• Your baby will start moving their head up and down looking for your breast (this may look like bobbing or pecking).
  • Support your baby’s neck, shoulders, and bottom with your arm and hand while they move towards your breast.


  • Once your baby is latched, you and your baby can find a comfortable position.
  • Your baby will:
    1. find your nipple
    2. push their chin into your breast
    3. reach up with an open mouth
    4. latch onto your breast
  • It may help to bring your baby’s bottom close to your body and/or give support to your baby’s back and shoulders.

Having a good latch will help you make enough breast milk and help your baby to breastfeed well. It will also help prevent pain when breastfeeding.

Step 1

Get comfortable and find a breastfeeding position that works well for you.

Step 2

Hold your baby skin-to-skin, your tummy to baby’s tummy.

Step 3

Baby is well supported with your hand behind their shoulders, supporting their neck, not their head. Baby’s hands can remain free to explore your breasts and assist with latching.

Step 4

Face your baby’s nose to your nipple. Baby can lick and search for your nipple.

Step 5

With baby’s head slightly tilted back, bring baby in with their chin touching your breast first and wait for a wide open mouth.

Step 6

Breast sandwich: You may support and shape your breast by putting your fingers on one side of your breast, thumb on the other and squeezing your breast from top to bottom or side-to-side to get more breast tissue into your baby’s mouth.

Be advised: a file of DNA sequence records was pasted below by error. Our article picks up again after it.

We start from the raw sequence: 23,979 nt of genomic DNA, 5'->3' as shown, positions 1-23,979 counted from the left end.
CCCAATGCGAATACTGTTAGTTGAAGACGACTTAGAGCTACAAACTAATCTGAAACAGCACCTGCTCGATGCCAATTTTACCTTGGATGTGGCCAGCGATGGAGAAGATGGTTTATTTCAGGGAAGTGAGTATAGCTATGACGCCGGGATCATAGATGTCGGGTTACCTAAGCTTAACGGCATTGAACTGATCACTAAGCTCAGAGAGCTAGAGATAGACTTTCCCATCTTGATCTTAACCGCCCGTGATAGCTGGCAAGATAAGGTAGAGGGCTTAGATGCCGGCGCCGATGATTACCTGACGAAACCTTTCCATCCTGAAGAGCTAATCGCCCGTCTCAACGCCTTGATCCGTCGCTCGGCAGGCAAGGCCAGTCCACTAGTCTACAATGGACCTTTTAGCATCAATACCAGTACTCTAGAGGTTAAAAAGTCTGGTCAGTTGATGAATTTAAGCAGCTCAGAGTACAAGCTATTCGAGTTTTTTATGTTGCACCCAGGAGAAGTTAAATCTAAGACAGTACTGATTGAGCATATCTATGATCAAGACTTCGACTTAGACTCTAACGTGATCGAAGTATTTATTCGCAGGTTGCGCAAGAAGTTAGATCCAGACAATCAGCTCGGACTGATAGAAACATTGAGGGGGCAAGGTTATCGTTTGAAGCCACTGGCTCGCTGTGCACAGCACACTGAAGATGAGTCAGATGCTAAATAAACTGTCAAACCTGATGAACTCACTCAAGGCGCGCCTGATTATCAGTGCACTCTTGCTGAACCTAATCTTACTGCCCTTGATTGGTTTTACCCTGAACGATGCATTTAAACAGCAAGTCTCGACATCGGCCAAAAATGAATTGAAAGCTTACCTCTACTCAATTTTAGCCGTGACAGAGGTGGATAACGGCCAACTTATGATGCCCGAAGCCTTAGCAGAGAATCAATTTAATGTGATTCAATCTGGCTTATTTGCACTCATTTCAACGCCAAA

Video: Latching Your Baby (03:35). Reproduced by Permission of Healthy Families BC

Breast compressions during feeding may encourage your baby to suck more effectively. Use breast compressions during breastfeeding when your:

  • Baby is not effectively sucking and swallowing
  • Breasts are not softening
  • Baby needs more breastmilk

To do breast compressions:

  • Hold your breast with fingers on one side, thumb on the other, away from the areola.
  • Gently squeeze the breast when your baby’s sucking slows down.
  • Do not press so hard that it hurts your breast.
  • Release the compression when your baby stops sucking. If your baby does not start sucking again, squeeze a different area of the breast.


Video: 2 Day Old (02:15). Reproduced by permission of Breastfeeding Inc.

Often babies will come off the breast on their own and do not need to be unlatched.

If you need to unlatch baby, you can break the suction as follows:
  • Gently insert a clean finger into the corner of baby’s mouth and between the gums.
  • You may also gently pull down on the baby’s chin to unlatch.
  • Either way, allow the nipple to gently come out of the baby’s mouth. Pulling the nipple out of the baby’s mouth while latched can cause nipple damage.
Gently insert a clean finger into the corner of baby’s mouth and between the gums and gently pull down on the baby’s chin to unlatch.

There are many different positions for breastfeeding. Whatever position you prefer, your baby should be well-supported, allowing for a deep latch and ease of swallowing. Choose a breastfeeding position that allows you to be relaxed and comfortable.